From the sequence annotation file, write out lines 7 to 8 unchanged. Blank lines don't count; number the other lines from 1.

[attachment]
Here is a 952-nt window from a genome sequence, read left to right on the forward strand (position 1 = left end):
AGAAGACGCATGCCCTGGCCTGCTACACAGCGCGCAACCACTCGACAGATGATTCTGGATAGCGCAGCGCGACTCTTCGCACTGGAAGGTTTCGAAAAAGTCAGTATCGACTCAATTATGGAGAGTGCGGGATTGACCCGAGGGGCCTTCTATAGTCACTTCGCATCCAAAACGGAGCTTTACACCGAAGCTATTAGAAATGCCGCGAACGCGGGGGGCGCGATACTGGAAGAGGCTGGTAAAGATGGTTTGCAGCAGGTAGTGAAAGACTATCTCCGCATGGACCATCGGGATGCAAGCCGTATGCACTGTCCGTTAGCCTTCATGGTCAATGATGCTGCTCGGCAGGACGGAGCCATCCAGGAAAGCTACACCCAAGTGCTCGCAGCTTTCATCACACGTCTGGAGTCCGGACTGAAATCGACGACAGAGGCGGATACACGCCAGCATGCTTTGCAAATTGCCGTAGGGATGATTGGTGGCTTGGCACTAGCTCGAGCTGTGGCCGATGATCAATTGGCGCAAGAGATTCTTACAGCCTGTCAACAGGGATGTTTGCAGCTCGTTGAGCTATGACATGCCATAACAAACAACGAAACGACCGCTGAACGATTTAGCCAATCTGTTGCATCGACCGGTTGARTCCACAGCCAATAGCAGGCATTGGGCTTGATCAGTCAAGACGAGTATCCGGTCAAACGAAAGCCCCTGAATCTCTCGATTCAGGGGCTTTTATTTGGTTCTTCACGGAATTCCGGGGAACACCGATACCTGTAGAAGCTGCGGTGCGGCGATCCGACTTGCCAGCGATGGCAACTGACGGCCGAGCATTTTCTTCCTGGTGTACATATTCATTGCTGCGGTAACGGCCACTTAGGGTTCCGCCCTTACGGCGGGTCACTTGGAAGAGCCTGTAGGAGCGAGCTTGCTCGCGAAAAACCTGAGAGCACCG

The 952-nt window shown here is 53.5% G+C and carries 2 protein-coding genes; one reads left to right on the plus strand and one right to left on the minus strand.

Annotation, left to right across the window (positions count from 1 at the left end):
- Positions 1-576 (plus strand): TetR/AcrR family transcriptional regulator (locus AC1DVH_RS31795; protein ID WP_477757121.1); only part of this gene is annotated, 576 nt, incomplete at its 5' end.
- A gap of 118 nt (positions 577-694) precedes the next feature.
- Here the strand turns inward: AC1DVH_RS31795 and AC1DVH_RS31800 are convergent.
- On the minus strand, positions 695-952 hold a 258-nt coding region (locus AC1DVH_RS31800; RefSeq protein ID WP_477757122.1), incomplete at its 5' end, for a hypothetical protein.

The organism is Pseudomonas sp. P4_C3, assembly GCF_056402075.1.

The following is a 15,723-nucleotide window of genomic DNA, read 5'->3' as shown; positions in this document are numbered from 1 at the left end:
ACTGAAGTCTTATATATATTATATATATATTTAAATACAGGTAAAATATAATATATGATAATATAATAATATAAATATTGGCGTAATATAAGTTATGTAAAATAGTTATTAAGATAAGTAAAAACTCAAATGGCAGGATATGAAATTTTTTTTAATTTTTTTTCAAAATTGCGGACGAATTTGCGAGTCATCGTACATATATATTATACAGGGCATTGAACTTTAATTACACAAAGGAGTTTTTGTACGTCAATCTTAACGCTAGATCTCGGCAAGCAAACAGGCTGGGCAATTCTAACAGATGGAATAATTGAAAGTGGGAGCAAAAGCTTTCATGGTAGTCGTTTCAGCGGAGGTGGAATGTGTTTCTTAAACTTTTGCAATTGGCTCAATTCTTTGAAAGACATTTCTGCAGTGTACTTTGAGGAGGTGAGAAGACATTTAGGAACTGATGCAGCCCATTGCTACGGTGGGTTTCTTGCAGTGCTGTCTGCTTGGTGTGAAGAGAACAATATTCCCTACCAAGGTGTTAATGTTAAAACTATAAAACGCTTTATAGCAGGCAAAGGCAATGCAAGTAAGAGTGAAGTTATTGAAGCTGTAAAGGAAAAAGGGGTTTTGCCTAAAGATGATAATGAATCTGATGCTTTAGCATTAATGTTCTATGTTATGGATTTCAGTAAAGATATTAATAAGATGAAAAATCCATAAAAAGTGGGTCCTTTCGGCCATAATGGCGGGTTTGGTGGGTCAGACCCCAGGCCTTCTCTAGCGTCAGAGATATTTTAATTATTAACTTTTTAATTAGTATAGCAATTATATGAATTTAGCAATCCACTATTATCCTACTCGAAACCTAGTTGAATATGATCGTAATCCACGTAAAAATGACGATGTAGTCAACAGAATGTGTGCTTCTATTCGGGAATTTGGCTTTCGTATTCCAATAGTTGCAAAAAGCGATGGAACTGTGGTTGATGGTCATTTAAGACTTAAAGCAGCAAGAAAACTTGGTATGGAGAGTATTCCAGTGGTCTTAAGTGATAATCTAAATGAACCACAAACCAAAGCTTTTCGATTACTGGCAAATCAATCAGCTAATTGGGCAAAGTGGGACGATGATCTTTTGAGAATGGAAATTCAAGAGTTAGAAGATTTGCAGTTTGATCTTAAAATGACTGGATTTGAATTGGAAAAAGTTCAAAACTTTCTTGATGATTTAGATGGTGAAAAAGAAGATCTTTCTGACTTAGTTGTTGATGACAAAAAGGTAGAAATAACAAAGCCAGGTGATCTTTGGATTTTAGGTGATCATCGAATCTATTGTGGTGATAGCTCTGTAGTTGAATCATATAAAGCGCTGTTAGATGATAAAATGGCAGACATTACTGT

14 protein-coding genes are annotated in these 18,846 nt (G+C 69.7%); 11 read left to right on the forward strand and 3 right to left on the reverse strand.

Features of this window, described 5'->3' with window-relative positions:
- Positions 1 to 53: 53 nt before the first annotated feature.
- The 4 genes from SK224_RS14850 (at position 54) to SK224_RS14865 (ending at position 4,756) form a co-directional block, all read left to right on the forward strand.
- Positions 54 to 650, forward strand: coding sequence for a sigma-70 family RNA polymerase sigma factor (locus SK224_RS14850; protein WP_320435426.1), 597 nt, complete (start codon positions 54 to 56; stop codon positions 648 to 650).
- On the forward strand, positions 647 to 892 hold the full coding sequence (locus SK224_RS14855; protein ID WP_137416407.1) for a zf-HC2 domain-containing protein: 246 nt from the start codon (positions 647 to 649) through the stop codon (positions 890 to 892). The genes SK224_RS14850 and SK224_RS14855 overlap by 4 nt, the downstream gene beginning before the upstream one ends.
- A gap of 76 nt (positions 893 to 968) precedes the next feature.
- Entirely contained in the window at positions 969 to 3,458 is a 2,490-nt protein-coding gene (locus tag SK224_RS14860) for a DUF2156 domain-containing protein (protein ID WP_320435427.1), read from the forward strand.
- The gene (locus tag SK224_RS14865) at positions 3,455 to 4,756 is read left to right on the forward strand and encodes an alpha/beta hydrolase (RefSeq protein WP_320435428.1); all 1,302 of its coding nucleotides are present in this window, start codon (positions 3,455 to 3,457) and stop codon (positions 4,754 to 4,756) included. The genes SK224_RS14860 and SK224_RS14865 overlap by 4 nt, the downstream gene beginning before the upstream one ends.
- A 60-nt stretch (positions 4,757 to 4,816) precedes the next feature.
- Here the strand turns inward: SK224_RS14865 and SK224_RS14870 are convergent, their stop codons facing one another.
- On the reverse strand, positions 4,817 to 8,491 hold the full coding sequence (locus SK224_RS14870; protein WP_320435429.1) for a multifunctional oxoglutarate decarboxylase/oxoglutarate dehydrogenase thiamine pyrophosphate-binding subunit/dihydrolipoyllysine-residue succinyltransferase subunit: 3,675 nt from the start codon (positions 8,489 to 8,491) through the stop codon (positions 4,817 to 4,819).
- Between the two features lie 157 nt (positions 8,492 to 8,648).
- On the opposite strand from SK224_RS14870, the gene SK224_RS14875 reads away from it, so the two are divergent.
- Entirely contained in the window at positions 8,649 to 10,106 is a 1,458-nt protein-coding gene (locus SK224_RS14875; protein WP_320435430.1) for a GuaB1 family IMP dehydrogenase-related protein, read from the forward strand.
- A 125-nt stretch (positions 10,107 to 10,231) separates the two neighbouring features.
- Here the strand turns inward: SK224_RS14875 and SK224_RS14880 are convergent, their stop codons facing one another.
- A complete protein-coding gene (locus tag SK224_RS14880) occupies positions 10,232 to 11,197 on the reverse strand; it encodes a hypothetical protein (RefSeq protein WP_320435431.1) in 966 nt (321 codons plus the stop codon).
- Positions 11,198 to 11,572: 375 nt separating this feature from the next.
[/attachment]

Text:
- Here the strand turns inward: AC1DVH_RS31795 and AC1DVH_RS31800 are convergent.
- On the minus strand, positions 695-952 hold a 258-nt coding region (locus AC1DVH_RS31800; RefSeq protein ID WP_477757122.1), incomplete at its 5' end, for a hypothetical protein.